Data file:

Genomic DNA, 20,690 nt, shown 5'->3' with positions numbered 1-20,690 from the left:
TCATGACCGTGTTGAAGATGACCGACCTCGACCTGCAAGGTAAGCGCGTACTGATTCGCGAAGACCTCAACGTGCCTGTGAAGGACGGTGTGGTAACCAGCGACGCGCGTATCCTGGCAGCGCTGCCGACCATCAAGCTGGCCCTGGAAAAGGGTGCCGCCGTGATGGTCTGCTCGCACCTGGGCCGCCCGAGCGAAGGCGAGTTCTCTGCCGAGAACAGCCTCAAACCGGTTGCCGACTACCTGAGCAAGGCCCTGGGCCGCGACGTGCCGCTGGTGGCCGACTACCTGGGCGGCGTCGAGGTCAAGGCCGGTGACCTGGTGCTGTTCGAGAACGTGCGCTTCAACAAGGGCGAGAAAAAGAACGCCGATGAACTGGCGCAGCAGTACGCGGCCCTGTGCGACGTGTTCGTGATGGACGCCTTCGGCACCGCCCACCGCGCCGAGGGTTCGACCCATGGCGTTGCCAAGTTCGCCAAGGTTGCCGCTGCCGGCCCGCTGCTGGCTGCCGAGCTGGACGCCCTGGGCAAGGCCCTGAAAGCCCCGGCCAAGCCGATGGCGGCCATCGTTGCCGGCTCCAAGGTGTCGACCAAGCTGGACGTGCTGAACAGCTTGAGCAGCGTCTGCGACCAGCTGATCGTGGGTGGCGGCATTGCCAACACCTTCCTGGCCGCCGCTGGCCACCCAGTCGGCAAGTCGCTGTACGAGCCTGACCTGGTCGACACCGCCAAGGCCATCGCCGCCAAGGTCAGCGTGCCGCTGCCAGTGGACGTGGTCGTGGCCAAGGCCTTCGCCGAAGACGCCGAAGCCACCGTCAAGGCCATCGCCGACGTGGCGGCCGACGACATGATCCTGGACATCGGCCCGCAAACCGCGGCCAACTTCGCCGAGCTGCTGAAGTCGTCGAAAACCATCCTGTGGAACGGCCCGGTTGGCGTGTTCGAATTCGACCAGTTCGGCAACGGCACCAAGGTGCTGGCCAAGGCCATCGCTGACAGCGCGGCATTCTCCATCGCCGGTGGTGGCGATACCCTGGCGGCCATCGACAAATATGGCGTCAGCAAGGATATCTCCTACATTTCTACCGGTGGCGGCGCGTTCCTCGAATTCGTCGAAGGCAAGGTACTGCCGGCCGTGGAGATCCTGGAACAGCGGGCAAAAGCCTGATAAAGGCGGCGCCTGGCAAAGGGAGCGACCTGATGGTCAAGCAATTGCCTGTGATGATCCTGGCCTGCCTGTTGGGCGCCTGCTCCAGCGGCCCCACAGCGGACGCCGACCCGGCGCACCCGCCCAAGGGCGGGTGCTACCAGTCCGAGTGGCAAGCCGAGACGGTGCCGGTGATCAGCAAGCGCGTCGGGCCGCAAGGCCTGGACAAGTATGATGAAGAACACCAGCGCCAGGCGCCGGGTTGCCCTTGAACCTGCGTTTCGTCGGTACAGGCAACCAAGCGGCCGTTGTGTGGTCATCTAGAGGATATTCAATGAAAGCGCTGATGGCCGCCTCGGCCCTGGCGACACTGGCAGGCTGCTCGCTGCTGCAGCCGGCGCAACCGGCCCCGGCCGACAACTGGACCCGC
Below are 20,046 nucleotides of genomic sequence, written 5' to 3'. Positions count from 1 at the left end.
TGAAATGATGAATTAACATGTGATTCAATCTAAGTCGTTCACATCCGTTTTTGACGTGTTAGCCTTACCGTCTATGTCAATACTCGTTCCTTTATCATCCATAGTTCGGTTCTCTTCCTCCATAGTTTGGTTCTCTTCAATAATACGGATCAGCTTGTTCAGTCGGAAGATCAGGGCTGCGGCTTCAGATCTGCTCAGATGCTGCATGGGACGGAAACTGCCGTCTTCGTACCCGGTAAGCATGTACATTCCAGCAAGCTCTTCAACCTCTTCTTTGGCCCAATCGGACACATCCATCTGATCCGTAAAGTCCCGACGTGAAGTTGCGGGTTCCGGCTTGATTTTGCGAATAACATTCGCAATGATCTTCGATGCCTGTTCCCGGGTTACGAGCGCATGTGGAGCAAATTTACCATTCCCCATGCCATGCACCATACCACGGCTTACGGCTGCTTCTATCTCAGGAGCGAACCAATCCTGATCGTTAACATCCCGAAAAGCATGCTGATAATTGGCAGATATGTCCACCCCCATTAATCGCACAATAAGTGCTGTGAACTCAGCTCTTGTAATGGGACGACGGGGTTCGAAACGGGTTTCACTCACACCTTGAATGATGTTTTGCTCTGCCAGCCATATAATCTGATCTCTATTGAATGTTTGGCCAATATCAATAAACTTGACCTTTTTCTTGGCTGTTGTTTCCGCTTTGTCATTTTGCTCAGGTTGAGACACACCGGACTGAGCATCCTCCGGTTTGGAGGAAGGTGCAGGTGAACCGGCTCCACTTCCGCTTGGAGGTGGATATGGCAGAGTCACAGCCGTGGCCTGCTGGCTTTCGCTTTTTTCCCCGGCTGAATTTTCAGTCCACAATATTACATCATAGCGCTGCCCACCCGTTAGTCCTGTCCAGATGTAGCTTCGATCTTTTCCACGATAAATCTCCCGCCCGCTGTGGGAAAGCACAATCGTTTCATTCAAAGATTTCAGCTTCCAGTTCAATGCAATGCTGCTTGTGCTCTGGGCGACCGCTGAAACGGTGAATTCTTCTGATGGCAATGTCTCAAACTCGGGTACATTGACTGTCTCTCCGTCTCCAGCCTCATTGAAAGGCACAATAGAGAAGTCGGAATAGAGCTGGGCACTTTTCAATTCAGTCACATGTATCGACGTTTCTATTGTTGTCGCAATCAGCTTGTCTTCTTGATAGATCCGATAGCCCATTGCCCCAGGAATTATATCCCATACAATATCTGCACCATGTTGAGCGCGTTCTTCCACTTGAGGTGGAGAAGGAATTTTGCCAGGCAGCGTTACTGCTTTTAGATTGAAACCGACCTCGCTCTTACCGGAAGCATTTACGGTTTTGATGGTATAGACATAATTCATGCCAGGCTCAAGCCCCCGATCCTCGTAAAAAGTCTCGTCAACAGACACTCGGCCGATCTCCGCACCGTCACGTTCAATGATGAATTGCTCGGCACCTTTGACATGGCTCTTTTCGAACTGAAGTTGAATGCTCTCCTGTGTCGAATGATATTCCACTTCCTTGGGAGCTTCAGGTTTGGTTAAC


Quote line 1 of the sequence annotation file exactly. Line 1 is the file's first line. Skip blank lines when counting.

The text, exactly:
Genomic DNA, 20,690 nt, shown 5'->3' with positions numbered 1-20,690 from the left: